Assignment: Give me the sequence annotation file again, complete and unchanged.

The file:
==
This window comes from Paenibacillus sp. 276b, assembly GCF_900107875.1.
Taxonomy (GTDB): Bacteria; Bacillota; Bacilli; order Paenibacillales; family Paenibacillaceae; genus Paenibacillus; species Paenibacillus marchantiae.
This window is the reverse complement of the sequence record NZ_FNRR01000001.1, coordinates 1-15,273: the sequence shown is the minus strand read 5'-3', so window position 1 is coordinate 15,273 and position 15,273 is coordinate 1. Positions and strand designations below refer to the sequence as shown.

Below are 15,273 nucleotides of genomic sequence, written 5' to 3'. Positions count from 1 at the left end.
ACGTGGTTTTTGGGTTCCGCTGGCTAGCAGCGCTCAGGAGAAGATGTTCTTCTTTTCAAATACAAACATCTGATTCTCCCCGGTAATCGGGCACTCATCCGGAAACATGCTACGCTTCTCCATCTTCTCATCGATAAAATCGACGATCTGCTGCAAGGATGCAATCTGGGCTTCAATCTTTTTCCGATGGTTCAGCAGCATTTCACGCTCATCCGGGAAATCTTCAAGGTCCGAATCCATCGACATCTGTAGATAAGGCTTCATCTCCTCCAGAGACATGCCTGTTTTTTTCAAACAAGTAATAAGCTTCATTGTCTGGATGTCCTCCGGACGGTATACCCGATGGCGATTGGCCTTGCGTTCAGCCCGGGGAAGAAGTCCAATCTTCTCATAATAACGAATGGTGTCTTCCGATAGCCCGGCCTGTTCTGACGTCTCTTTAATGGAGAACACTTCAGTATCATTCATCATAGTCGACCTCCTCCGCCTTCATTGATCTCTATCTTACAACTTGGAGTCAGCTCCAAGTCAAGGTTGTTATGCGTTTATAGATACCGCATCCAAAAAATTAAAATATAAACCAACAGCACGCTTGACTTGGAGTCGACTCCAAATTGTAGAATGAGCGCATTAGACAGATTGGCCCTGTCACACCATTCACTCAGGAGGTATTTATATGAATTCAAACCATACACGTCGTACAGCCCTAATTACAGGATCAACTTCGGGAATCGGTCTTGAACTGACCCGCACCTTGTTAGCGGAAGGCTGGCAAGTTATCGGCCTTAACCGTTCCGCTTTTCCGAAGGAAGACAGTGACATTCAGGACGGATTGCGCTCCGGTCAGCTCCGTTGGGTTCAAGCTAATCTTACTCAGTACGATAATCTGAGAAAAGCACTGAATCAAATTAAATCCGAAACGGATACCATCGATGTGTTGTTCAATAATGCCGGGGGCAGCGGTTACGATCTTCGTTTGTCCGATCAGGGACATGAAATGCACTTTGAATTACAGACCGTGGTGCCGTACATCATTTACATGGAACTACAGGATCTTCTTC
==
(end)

This window comes from Paenibacillus sp. 276b, assembly GCF_900107875.1.
Taxonomy (GTDB): Bacteria; Bacillota; Bacilli; order Paenibacillales; family Paenibacillaceae; genus Paenibacillus; species Paenibacillus marchantiae.
This window is the reverse complement of the sequence record NZ_FNRR01000001.1, coordinates 1-15,273: the sequence shown is the minus strand read 5'-3', so window position 1 is coordinate 15,273 and position 15,273 is coordinate 1. Positions and strand designations below refer to the sequence as shown.

Below are 15,273 nucleotides of genomic sequence, written 5' to 3'. Positions count from 1 at the left end.
ACGTGGTTTTTGGGTTCCGCTGGCTAGCAGCGCTCAGGAGAAGATGTTCTTCTTTTCAAATACAAACATCTGATTCTCCCCGGTAATCGGGCACTCATCCGGAAACATGCTACGCTTCTCCATCTTCTCATCGATAAAATCGACGATCTGCTGCAAGGATGCAATCTGGGCTTCAATCTTTTTCCGATGGTTCAGCAGCATTTCACGCTCATCCGGGAAATCTTCAAGGTCCGAATCCATCGACATCTGTAGATAAGGCTTCATCTCCTCCAGAGACATGCCTGTTTTTTTCAAACAAGTAATAAGCTTCATTGTCTGGATGTCCTCCGGACGGTATACCCGATGGCGATTGGCCTTGCGTTCAGCCCGGGGAAGAAGTCCAATCTTCTCATAATAACGAATGGTGTCTTCCGATAGCCCGGCCTGTTCTGACGTCTCTTTAATGGAGAACACTTCAGTATCATTCATCATAGTCGACCTCCTCCGCCTTCATTGATCTCTATCTTACAACTTGGAGTCAGCTCCAAGTCAAGGTTGTTATGCGTTTATAGATACCGCATCCAAAAAATTAAAATATAAACCAACAGCACGCTTGACTTGGAGTCGACTCCAAATTGTAGAATGAGCGCATTAGACAGATTGGCCCTGTCACACCATTCACTCAGGAGGTATTTATATGAATTCAAACCATACACGTCGTACAGCCCTAATTACAGGATCAACTTCGGGAATCGGTCTTGAACTGACCCGCACCTTGTTAGCGGAAGGCTGGCAAGTTATCGGCCTTAACCGTTCCGCTTTTCCGAAGGAAGACAGTGACATTCAGGACGGATTGCGCTCCGGTCAGCTCCGTTGGGTTCAAGCTAATCTTACTCAGTACGATAATCTGAGAAAAGCACTGAATCAAATTAAATCCGAAACGGATACCATCGATGTGTTGTTCAATAATGCCGGGGGCAGCGGTTACGATCTTCGTTTGTCCGATCAGGGACATGAAATGCACTTTGAATTACAGACCGTGGTGCCGTACATCATTTACATGGAACTACAGGATCTTCTTC